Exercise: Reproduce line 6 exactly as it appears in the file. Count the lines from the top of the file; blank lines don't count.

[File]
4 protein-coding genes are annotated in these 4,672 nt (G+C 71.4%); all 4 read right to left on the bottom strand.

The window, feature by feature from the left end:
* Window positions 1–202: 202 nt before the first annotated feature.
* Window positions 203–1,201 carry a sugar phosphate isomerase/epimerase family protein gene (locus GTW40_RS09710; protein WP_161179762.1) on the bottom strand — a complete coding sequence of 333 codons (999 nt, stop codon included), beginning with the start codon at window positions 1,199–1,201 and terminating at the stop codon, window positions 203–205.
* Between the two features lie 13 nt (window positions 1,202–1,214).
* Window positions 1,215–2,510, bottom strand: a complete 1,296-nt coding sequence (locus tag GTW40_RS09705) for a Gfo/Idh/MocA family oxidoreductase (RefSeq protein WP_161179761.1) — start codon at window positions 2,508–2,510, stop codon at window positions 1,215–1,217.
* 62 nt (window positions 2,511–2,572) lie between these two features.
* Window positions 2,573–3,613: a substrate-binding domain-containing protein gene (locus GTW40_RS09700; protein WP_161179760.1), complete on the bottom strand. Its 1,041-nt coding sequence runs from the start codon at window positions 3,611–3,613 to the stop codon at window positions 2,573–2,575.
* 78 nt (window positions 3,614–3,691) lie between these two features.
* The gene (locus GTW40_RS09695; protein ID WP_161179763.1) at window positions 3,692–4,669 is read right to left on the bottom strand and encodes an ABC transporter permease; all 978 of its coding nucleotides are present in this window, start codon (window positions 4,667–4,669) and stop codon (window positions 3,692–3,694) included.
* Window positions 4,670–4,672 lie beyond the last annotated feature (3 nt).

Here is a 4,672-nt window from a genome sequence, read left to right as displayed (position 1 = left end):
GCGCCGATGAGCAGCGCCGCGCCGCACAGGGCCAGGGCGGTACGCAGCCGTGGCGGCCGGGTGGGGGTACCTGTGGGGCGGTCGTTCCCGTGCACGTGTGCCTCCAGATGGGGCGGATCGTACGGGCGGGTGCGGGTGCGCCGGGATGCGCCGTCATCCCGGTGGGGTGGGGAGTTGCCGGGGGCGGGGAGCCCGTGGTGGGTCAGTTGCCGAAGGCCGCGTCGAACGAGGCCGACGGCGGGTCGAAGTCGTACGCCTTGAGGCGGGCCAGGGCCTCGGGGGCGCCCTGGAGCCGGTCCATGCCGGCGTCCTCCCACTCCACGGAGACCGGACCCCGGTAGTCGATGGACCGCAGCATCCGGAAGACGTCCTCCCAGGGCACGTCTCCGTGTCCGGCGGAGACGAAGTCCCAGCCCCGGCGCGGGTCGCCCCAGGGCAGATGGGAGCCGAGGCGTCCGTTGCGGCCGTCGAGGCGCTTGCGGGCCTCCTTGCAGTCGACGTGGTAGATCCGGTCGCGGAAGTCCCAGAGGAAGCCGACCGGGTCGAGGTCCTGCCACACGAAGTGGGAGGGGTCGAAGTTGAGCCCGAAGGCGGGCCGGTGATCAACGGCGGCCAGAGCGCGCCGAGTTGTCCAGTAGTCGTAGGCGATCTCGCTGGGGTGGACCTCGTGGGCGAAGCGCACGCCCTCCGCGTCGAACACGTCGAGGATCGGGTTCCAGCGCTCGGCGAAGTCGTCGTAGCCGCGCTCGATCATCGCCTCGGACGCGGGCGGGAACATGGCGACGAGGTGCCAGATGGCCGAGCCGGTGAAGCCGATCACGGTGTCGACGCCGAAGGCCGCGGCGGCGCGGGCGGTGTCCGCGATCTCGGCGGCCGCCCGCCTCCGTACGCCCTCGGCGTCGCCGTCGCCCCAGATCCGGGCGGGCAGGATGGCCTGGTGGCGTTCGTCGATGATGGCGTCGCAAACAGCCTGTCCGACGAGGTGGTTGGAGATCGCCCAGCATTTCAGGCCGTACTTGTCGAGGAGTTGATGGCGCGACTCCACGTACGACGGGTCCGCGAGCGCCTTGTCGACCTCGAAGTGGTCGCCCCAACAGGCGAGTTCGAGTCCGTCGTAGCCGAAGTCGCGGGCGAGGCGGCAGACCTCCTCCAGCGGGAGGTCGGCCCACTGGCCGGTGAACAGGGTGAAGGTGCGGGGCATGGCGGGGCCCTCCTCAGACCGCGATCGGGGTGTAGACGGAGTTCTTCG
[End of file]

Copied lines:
* Window positions 1,215–2,510, bottom strand: a complete 1,296-nt coding sequence (locus tag GTW40_RS09705) for a Gfo/Idh/MocA family oxidoreductase (RefSeq protein WP_161179761.1) — start codon at window positions 2,508–2,510, stop codon at window positions 1,215–1,217.